The best teams in the NHL have one key thing in common—strength down the middle.
Whether it's Crosby, Malkin, and Staal in Pittsburgh, Sedin and Kesler in Vancouver, Richards, Giroux, and Briere in Philly, or Datsyuk and Zetterberg in Detroit, great teams have great centers.
As we approach the trade deadline and the playoffs, many teams are looking to add some talented pivots to their rosters.
Here's a look at the top ten centers that might be available for trade with the trade deadline looming.
Zenon Konopka is a somewhat surprising inclusion on this list, but he offers two key attributes that play a big role in playoff hockey.
Firstly, his toughness is very valuable. Konopka can protect star players, and deter cheap shots on his teammates with the fear of his retribution. He currently leads the league in penalty minutes and is second in fighting majors.
Secondly, and relatively unknown, is Konopka's surprising affinity for winning faceoffs. He currently sits sixth in the league, with a faceoff winning percentage of 58.4.
He's also valuable because the Islanders wouldn't ask for much in return, and Konopka's contract is up at the end of the season.
Look for Konopka to end up in Colorado, Dallas, or Montreal.
Maxim Lapierre is one of the most hated players in the league. He's well known for his chippy play and occasional cheap shots.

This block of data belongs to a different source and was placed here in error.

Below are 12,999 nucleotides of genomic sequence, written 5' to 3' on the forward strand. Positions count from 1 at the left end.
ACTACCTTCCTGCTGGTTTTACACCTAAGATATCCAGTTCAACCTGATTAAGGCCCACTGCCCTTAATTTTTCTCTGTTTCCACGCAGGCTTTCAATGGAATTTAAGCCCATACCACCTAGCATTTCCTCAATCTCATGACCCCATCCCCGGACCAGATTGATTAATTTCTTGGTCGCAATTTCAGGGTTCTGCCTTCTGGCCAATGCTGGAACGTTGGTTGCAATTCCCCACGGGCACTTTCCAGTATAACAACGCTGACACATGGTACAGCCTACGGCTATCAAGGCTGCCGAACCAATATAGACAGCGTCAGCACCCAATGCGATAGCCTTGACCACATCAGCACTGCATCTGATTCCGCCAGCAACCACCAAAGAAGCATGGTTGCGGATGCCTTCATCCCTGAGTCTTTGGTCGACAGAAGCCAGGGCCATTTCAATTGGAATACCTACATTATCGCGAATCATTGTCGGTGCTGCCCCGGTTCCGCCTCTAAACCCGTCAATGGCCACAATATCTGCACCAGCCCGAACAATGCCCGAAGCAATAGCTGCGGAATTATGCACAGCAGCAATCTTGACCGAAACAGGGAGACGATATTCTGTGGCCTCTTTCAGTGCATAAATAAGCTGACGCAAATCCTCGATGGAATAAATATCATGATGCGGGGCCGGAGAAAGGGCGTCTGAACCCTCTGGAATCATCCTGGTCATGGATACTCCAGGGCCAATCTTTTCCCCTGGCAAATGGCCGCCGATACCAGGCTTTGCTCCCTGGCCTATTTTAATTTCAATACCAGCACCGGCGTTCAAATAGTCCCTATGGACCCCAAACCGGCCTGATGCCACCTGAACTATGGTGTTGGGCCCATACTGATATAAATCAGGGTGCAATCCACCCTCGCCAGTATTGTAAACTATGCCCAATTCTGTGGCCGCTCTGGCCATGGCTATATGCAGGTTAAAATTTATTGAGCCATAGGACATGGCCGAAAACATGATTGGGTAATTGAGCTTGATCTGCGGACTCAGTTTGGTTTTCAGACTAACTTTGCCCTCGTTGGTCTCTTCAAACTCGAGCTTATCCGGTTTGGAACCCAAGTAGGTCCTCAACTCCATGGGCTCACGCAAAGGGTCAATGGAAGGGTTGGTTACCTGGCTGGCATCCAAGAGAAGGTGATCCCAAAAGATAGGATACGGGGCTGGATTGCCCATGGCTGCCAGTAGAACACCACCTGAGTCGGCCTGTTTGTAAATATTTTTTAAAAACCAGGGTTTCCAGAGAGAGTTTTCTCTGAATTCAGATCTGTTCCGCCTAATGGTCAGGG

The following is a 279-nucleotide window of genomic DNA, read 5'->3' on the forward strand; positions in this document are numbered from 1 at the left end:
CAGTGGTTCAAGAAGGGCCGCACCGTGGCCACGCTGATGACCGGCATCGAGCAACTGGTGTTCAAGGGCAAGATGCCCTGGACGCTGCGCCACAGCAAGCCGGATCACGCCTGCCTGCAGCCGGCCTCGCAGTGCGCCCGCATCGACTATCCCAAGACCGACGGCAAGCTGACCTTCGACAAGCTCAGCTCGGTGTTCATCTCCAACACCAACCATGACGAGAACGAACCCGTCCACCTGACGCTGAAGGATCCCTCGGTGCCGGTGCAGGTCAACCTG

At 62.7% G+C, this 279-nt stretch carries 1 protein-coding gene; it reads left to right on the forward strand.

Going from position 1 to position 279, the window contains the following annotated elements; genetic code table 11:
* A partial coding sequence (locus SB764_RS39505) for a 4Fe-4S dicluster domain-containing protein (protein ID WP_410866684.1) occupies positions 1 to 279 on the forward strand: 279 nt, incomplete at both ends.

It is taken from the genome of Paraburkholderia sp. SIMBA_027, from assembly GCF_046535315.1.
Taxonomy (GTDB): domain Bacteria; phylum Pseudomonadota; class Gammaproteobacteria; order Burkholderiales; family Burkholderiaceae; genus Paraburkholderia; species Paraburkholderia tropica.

When Lapierre avoids crossing the line, he's known for drawing penalties, stifling the opposition's star players, and timely scoring. He's also pretty good on faceoffs.
He was traded from Montreal to Anaheim on December 31, but if the Ducks fall out of the playoff race, expect them to trade the upcoming free agent.
John Madden and Mario Lemieux
John Madden's reputation as one of the best checking centers in the league was solidified in 2001, when he was playing for the New Jersey Devils.
The Devils played the Pittsburgh Penguins in the Eastern Conference Final, and Madden held Mario Lemieux and Jaromir Jagr without a goal in the series.
The Devils ended up losing in the Stanley Cup Finals, to the Colorado Avalanche, that season, but John Madden has been one of the best shutdown centers in the league ever since.
Now, at 37 years old, Madden isn't quite what he once was, but showed his value last season while being part of the Cup winning Chicago Blackhawks.
Madden will once again be a free agent at the end of this year, so if Minnesota isn't in a playoff spot, watch for them to trade Madden to a contender.
Look for Madden to end up back in Chicago, or in Tampa Bay, Washington, Vancouver, or Montreal.
Only a few short years ago, Andrew Cogliano and Sam Gagner were in the midst of very good rookie seasons, and everyone in Edmonton expected them to be the faces of the franchise for a long time.
Since then, Cogliano's numbers have dropped every season, but he has, at times, been a bright spot on a poor Oilers team this season.
Cogliano possesses fantastic speed and slick moves, and could be a good addition as secondary scoring on a playoff team.